The Texel Disaster took place off the Dutch coast on the night of 31 August 1940 and involved the sinking of two Royal Navy destroyers and damage to a third and a light cruiser. The disaster was caused by a destroyer flotilla running into an unmarked minefield which caused serious damage to one vessel; two more destroyers were sunk going to the aid of the first, and a light cruiser sent as an escort was slightly damaged by a mine on the return journey. In all, the disaster caused around 300 deaths, with a further 100 men injured or taken prisoner of war.
On the night of 31 August 1940, the British 20th Destroyer Flotilla — consisting of HMS Express, Esk, Icarus, Intrepid and Ivanhoe — sailed from Immingham to the Dutch coast northwest of Texel to lay mines. The flotilla was joined by part of the 5th Destroyer Flotilla consisting of HMS Kelvin, Jupiter and Vortigern. While the ships were laying mines, air reconnaissance detected a German naval force moving west from Terschelling towards Britain; fearing an invasion the 20th flotilla was ordered to intercept.
Whilst heading for this German force the flotilla ran into a newly laid, uncharted minefield and Express was badly damaged, losing most of her bow. The explosion caused heavy casualties: ninety of the 175 men on board were killed or wounded, including her captain, J.G. Bickford, who was injured by the explosion. The flotilla commander, Lieutenant-Commander Crouch, moved his ship, Esk, to assist Express but Esk also hit a mine and the vessel swiftly sank, killing all on board, save one man. Ivanhoe then went to transfer the wounded from Express but also hit a mine and was badly damaged, the explosion killing a further 53 men and wounding the majority of the crew. Several life rafts, carrying shipwrecked sailors, drifted into the Dutch coast where those on board were detained by the German authorities as prisoners of war.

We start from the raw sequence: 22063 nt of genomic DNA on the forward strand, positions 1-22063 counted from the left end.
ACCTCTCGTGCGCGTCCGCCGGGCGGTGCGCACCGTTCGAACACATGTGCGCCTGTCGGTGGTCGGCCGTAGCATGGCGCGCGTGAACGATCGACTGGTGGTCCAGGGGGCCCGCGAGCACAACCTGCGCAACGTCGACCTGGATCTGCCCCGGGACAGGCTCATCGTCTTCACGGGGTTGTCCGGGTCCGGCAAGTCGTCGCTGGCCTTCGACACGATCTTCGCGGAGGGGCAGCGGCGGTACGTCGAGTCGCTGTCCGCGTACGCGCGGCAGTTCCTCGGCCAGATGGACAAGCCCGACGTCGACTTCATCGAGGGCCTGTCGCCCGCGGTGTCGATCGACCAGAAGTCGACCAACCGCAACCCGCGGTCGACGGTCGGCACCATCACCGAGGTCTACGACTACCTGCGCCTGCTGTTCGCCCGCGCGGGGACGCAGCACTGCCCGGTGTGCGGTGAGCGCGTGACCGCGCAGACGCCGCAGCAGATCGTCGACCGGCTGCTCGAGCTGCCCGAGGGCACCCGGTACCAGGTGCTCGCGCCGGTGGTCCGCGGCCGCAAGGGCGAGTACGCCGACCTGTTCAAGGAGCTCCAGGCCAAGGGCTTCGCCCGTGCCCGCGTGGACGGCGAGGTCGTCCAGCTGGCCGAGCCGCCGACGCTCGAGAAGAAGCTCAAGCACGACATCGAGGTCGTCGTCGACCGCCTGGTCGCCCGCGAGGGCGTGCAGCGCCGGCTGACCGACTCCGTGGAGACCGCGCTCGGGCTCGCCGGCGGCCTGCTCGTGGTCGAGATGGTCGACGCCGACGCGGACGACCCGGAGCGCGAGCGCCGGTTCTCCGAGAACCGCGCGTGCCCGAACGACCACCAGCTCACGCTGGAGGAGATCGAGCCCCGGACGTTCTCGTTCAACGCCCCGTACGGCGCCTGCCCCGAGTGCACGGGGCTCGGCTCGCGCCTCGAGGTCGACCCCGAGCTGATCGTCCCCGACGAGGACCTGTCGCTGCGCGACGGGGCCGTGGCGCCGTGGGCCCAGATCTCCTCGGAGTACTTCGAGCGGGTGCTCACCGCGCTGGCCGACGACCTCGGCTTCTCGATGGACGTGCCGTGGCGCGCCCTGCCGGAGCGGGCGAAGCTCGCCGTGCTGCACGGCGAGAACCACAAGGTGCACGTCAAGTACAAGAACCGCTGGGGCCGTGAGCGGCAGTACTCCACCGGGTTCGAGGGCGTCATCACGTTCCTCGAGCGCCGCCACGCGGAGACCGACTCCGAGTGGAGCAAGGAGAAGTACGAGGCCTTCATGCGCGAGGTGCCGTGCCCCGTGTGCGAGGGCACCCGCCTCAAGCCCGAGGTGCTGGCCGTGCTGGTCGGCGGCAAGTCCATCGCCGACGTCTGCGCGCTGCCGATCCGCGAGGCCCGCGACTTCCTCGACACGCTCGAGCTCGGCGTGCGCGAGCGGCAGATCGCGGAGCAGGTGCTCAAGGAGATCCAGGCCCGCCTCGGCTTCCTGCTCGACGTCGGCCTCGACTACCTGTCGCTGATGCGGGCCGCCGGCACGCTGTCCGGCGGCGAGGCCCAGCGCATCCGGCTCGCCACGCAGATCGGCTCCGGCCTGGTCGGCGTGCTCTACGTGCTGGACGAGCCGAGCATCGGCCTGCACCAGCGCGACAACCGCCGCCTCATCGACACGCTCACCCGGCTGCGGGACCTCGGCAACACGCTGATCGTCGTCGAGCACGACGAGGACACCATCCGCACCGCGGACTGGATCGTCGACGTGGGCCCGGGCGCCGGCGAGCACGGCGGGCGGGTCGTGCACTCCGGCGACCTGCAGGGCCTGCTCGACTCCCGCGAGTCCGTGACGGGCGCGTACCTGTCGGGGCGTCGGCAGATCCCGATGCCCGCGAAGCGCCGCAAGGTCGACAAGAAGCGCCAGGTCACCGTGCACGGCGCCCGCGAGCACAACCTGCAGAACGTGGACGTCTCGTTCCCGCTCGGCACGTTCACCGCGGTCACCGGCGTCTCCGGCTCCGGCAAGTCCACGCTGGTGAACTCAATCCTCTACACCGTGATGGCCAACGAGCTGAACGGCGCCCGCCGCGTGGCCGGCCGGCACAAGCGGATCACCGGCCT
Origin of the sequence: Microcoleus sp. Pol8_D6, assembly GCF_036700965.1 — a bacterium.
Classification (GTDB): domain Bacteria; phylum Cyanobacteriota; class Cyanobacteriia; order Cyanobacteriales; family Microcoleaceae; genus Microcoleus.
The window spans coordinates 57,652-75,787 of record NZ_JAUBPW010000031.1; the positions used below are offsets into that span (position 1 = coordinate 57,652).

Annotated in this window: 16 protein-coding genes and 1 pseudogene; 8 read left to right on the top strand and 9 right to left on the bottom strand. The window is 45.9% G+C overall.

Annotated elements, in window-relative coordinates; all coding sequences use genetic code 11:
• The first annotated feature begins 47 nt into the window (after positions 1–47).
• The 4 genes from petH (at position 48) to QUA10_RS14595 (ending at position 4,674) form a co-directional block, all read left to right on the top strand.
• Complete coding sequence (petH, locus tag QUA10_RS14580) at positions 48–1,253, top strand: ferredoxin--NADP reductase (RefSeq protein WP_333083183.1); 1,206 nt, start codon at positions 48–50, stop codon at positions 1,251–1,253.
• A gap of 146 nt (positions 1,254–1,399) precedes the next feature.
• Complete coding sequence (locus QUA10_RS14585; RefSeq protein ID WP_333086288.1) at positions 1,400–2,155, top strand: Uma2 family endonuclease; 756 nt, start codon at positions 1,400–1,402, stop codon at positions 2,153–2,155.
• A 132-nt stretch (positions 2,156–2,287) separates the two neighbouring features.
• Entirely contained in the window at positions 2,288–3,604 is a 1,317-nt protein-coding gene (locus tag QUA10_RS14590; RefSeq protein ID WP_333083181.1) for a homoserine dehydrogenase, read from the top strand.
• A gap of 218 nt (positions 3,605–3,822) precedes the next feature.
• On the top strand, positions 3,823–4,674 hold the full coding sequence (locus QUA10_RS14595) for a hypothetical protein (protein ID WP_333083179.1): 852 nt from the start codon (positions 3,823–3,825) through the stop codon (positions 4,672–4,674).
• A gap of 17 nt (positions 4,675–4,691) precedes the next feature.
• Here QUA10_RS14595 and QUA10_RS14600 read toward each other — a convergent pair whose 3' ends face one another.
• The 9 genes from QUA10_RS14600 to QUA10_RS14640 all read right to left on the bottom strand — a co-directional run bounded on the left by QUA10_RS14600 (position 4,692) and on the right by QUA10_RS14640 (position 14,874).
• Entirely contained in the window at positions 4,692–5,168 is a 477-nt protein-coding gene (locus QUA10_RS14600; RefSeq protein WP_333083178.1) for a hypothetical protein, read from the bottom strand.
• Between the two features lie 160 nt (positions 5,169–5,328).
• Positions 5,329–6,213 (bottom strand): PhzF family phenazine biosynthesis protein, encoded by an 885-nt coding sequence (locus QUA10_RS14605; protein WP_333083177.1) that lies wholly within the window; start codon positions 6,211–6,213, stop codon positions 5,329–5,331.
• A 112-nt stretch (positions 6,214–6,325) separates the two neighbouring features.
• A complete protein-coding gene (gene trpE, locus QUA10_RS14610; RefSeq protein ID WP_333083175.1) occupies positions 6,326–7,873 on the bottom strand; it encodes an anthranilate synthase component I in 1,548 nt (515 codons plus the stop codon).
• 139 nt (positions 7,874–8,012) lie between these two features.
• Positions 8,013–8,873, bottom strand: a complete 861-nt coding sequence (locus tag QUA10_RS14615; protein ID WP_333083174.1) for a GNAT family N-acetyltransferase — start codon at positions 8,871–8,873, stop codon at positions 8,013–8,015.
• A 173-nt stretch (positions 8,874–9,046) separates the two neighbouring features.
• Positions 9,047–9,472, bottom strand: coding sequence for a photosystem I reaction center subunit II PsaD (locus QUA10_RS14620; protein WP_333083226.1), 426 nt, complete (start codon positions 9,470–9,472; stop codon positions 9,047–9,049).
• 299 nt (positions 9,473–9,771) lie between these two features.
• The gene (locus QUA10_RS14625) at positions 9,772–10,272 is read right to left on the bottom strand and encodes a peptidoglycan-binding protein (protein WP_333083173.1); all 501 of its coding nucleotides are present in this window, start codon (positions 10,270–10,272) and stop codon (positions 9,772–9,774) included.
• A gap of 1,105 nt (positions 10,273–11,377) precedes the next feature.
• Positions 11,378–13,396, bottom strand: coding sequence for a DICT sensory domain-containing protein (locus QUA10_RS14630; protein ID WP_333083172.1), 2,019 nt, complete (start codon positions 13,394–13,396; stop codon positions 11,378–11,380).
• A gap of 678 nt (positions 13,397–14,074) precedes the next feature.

1 September brought Kelvin and Jupiter from the 5th flotilla to help rescue the shipwrecked crews and later two light cruisers — HMS Aurora and Galatea — arrived as an escort. Ivanhoe was scuttled by fire from Kelvin and the ships returned to port. Jupiter towed the hulk of Express until tugs could be sent out to take over. On the way, Galatea hit a further mine and was slightly damaged.
The final toll of the disaster was approximately 300 killed, with a further 100 injured or taken prisoner; this was the greatest loss of life suffered by Nore Command since the evacuation of Dunkirk. The German "invasion force" turned out to be a small minelaying unit transferring from Cuxhaven to Rotterdam. The casualties returning from the disaster, some badly burned, contributed to the myth that a German invasion had been repulsed by the use of burning oil floated on the sea. One theory amongst British civilians and press of the time laid the blame for the disaster with Lord Louis Mountbatten.
- Hayward, James (2001). "The bodies on the beach:Sealion, Shingle Street and the burning sea myth of 1940". Dereham, Norfolk: CD41. ISBN 0-9540549-0-3.
- Haining, Peter (2004). "Where the eagle landed:The mystery of the German invasion of Britain, 1940". Robson. ISBN 1-86105-750-4. http://books.google.com/?id=_6591-8MIvYC.
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